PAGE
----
Power Niche Marketing: Why Should I Hire You?

Pitching for legal work — or any kind of work — has a lot of subtleties of course. This includes establishing trust and rapport and much more — but ultimately you have to be able to answer a simple question that the prospective client is asking you overtly or impliedly:


If you don’t have a strong, powerful, unreserved, confident answer to this question, you have completely blown it. And I mean completely blown it.

That is what the prospect wants to know. That is what the prospect wants to take away from the meeting and if you don’t have an answer to that question you have missed your chance.

So now I ask you a question: When you prepare yourself for a pitch, do you sit down with a colleague and have the colleague ask you flat out:


And then – play-acting — do you answer it? I don’t mean saying to your colleague, “what you would say,” but actually answering it exactly the way you would say this to the prospect when the prospect asks you this question at the pitch.

If you don’t do that, why on Earth not?

I guarantee that if you do the foregoing play-act, you will be disappointed in how awkward you sound at first. But if you play-act a few times, or a bunch of times, or even a lot of times, you will be impressed with yourself and how incredibly good you sound.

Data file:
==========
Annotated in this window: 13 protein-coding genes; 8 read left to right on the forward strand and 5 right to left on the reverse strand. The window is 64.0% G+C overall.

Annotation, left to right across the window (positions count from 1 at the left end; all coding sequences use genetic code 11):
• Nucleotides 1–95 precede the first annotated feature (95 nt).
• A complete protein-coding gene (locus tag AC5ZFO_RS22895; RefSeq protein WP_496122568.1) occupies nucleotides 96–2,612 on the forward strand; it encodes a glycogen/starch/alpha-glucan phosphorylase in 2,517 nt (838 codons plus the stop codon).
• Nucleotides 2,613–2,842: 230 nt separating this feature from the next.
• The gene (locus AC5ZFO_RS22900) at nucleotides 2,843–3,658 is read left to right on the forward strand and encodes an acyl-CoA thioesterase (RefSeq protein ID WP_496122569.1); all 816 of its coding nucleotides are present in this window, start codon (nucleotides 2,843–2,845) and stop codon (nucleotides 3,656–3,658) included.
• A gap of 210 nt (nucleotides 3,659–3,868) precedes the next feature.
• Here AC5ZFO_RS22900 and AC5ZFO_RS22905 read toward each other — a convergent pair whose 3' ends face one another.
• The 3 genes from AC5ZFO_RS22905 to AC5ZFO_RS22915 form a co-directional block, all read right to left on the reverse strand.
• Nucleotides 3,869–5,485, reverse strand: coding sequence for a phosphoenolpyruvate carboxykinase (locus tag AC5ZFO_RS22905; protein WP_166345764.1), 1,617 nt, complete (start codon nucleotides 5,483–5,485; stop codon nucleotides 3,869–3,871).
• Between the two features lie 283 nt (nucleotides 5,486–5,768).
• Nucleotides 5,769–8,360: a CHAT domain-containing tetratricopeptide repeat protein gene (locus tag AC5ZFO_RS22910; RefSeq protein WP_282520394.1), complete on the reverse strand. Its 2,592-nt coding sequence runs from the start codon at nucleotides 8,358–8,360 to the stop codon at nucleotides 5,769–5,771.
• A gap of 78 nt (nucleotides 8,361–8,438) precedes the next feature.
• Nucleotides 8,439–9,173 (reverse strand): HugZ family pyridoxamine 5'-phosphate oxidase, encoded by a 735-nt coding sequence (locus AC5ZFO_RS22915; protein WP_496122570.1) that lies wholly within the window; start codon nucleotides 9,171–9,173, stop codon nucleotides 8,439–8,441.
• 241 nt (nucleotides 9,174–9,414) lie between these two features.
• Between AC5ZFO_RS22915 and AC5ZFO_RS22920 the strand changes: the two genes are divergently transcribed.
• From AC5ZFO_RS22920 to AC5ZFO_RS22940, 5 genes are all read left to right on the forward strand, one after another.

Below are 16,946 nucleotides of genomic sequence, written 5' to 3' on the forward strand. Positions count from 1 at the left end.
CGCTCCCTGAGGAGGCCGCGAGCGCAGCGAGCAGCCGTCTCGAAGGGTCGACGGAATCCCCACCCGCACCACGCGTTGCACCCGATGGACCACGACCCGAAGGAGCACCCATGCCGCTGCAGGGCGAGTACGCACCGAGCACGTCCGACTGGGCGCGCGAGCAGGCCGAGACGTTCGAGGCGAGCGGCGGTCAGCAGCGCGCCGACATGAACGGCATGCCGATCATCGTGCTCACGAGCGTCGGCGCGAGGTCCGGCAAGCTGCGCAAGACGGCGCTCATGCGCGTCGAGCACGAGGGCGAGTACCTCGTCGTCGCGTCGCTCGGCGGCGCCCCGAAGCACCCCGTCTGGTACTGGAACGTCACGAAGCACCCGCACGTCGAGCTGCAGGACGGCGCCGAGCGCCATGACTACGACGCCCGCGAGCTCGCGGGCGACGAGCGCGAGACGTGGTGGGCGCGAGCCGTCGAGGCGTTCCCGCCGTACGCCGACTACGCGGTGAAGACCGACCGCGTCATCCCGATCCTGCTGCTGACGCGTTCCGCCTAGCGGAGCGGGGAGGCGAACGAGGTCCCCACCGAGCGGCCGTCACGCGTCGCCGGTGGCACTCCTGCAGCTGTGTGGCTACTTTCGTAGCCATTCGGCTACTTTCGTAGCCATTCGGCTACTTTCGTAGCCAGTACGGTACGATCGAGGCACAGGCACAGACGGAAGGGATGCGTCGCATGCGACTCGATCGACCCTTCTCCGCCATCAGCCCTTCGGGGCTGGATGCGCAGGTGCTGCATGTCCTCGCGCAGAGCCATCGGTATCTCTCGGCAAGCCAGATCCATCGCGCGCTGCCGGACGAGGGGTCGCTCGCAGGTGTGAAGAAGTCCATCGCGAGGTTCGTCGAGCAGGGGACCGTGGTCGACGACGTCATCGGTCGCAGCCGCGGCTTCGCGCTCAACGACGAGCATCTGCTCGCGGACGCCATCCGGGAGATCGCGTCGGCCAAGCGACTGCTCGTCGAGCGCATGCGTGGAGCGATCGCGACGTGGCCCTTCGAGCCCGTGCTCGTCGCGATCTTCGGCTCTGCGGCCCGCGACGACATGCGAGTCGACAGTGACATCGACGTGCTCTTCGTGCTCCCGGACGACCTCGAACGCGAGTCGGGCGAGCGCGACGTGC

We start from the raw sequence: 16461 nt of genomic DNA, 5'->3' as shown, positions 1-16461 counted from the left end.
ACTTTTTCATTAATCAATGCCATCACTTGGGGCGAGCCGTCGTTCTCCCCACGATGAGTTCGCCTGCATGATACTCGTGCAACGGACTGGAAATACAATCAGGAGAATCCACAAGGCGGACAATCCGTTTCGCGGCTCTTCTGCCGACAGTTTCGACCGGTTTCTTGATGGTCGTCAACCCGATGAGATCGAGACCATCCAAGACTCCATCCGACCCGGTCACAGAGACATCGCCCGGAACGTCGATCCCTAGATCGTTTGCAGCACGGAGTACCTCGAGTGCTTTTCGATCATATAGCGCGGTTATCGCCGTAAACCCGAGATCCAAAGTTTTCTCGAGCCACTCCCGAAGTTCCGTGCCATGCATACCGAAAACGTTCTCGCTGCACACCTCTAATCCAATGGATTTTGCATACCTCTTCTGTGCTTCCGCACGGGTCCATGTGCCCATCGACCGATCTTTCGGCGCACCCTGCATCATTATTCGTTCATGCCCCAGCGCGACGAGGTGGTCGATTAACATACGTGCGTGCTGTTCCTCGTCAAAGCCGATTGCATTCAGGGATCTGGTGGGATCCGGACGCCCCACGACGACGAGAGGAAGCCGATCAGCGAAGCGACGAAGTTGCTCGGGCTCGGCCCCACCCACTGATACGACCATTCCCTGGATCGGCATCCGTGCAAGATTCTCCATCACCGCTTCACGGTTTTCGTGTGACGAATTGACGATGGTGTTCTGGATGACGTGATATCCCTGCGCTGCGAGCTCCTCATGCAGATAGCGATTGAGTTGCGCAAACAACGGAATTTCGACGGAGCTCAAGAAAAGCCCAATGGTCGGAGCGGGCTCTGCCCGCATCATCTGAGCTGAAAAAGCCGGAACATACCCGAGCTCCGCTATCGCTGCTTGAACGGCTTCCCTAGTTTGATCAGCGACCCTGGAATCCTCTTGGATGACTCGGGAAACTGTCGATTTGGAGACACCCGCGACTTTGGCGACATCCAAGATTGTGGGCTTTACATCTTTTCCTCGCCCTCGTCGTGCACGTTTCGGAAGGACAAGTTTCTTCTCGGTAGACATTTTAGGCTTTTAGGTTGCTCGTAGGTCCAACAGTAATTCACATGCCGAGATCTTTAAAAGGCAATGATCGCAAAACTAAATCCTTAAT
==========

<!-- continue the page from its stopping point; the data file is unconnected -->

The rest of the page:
And of even more importance, you might be puzzled at first and wonder why the prospect would in fact hire you. Maybe at first you can’t think of a reason and you will have to really think about it until you do come up with a reason.

In any case, without belaboring this point too much, one way or another you need an answer to this question that is — as I said — strong, powerful, unreserved, and confident.

You may be thinking at this point, I have been to a bunch of pitches and no one has ever actually asked me this specific question, so, Bruce, what are you talking about here?

That is a good question and there are two answers:

The first answer is that the prospect is thinking about this question even if she isn’t actually asking.

The second answer is that the process of figuring out how to answer this question is going to underlie and overlay your pitch meeting anyway. And if you have a strong answer it will come out one way or another during the pitch and resonate strongly to your benefit.

So, to conclude, never — ever — go to a pitch without a great answer to the question:


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